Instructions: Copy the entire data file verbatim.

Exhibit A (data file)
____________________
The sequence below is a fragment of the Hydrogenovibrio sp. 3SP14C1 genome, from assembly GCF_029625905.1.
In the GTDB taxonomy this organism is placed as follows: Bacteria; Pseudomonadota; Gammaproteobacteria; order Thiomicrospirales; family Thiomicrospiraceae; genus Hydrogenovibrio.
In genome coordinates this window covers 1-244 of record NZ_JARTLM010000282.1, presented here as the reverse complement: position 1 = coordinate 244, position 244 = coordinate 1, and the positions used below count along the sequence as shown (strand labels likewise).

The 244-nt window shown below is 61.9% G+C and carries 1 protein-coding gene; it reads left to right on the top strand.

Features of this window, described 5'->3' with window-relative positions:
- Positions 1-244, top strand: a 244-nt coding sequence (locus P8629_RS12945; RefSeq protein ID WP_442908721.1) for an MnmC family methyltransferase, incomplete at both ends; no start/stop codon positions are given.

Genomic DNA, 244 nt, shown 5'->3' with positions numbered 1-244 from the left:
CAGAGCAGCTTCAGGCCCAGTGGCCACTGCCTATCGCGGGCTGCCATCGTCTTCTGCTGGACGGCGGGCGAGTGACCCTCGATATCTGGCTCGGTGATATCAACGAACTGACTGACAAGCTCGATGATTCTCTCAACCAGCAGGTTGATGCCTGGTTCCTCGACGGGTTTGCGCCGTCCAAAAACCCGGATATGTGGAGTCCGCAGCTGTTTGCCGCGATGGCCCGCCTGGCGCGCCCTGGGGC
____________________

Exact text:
The sequence below is a fragment of the Hydrogenovibrio sp. 3SP14C1 genome, from assembly GCF_029625905.1.
In the GTDB taxonomy this organism is placed as follows: Bacteria; Pseudomonadota; Gammaproteobacteria; order Thiomicrospirales; family Thiomicrospiraceae; genus Hydrogenovibrio.
In genome coordinates this window covers 1-244 of record NZ_JARTLM010000282.1, presented here as the reverse complement: position 1 = coordinate 244, position 244 = coordinate 1, and the positions used below count along the sequence as shown (strand labels likewise).

The 244-nt window shown below is 61.9% G+C and carries 1 protein-coding gene; it reads left to right on the top strand.

Features of this window, described 5'->3' with window-relative positions:
- Positions 1-244, top strand: a 244-nt coding sequence (locus P8629_RS12945; RefSeq protein ID WP_442908721.1) for an MnmC family methyltransferase, incomplete at both ends; no start/stop codon positions are given.

Genomic DNA, 244 nt, shown 5'->3' with positions numbered 1-244 from the left:
CAGAGCAGCTTCAGGCCCAGTGGCCACTGCCTATCGCGGGCTGCCATCGTCTTCTGCTGGACGGCGGGCGAGTGACCCTCGATATCTGGCTCGGTGATATCAACGAACTGACTGACAAGCTCGATGATTCTCTCAACCAGCAGGTTGATGCCTGGTTCCTCGACGGGTTTGCGCCGTCCAAAAACCCGGATATGTGGAGTCCGCAGCTGTTTGCCGCGATGGCCCGCCTGGCGCGCCCTGGGGC